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Getting Over Writer’s Block

‘Writer’s Block’ is a condition whereby you just cant seem to get the words out. You sit down to brainstorm and nothing happens. You try to think but nothing comes to you. You have an essay or a letter or a story to write but no ideas seem to flow.

There are different degrees to which you can be affected by writer’s block, but the cause is always the same: Fear.

Fear of writing shit. Fear of writing improper sentences and unacceptable statements. Fear of writing anything that won’t accomplish the important task you have set before you. And the worst part is, it always seems to get more severe as the importance of the task increases.

Writer’s Block arises as a result of over-regulation of your own words. The words are there – they are trying to come out, but you are subconsciously filtering out anything that conflicts with what you think you should say.

Writer’s Block is really common because it’s an extension of a normal cognitive function – filtering what you say. You’ve probably noticed yourself filtering your words in conversation with particular people. Maybe you have a best friend who you can say ‘anything’ to. Maybe you have a sensitive parent who you desperately filter the truth from. What they think of you is important, so you more closely filter what you say.

Now you have to write a really important essay or story which will determine the next phase of your life. Is it any wonder you are stifling yourself?

Don’t worry. It’s normal. And with a bit of courage it is easy to get over.

How to get over Writer’s Block? – Let go. Write the things you are afraid to write. Practice opening the release valve through the process of free-writing.

Get some paper and hold a pen softly in your hand. Then put your pen to the page and just let your hand go. Watch as your hand starts to write.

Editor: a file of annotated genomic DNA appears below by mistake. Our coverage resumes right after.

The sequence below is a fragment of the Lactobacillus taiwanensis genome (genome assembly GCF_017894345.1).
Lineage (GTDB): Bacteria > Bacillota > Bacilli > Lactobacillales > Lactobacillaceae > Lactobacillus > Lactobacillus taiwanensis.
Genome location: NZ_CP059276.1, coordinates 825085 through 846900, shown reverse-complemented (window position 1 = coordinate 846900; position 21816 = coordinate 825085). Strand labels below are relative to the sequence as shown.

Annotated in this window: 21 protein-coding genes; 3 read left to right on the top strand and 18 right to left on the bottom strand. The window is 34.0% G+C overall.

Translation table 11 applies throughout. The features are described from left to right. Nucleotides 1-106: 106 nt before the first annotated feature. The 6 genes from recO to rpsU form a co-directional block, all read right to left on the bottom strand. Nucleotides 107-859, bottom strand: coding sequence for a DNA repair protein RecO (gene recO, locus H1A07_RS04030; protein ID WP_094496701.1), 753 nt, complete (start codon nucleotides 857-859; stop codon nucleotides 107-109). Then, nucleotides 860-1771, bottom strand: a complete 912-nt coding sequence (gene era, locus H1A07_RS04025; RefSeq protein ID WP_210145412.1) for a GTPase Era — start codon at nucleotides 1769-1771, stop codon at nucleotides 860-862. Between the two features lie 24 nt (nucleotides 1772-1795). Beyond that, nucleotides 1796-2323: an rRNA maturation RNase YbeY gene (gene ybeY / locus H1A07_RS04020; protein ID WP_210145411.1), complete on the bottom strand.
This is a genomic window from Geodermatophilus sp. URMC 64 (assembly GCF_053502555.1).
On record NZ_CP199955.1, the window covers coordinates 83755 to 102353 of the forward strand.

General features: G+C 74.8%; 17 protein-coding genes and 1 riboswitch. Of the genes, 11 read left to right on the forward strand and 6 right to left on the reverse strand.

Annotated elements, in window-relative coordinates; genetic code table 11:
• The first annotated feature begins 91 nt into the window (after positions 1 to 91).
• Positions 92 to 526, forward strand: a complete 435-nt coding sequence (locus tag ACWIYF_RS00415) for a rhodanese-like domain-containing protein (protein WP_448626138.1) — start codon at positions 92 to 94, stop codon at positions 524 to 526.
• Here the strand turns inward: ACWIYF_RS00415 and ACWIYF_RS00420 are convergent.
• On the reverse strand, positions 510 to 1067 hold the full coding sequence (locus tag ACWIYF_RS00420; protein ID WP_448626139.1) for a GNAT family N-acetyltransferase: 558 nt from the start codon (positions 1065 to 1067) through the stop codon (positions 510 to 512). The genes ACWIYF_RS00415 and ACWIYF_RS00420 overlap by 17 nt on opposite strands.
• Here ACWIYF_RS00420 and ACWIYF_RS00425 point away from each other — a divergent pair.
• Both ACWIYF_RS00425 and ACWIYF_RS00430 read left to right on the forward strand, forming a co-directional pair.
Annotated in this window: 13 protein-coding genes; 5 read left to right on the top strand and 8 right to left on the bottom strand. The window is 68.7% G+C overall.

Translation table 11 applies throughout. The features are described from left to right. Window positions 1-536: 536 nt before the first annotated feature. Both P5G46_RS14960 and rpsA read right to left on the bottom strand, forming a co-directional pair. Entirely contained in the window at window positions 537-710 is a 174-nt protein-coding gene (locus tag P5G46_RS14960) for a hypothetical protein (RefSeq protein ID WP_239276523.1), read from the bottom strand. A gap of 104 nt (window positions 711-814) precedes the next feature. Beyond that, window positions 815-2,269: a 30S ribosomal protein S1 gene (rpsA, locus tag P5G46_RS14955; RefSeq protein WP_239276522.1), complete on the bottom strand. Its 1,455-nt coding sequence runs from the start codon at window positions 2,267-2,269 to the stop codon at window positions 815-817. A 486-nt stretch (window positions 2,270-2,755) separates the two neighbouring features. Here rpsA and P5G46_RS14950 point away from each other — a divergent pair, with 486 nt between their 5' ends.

For a short period of time, refrain from modifying anything that comes out. Don’t filter. Don’t edit. Don’t try to do or say anything in particular. Just leave the pen on the page and watch as your hand starts to write. It might take a moment for your pen to start moving. Take a deep breath, relax and just allow your fingers to move the pen when they are ready.

What comes out may be jibberish. That’s ok. There is no purpose to this writing other than to practice letting go. You are so used to filtering your words from yourself – now just allow the nonsense to flow. Some of it might be meaningful. Some of it might not. It doesn’t matter. What’s important is that you practice getting out of your own way.

It’s cool if you want to burn the page afterwards, as you may find some of your darkest secrets come pouring onto the page as you write. If you see exactly the words you never wanted to read staring right up back at you, then you know you’ve found the source of the blockage. There are things in your mind you do not want to think about. Things you don’t want to say or admit to yourself. If you can get them down on paper and out of the way your writing will automatically flow more easily. Free-writing is an effective exercise because allows you to get past blockages without necessarily knowing what they are.

So if you’re feeling stuck, and maybe a little bit brave, then why not give it a try? It only takes a few minutes and I guarantee you will be pleasantly disturbed!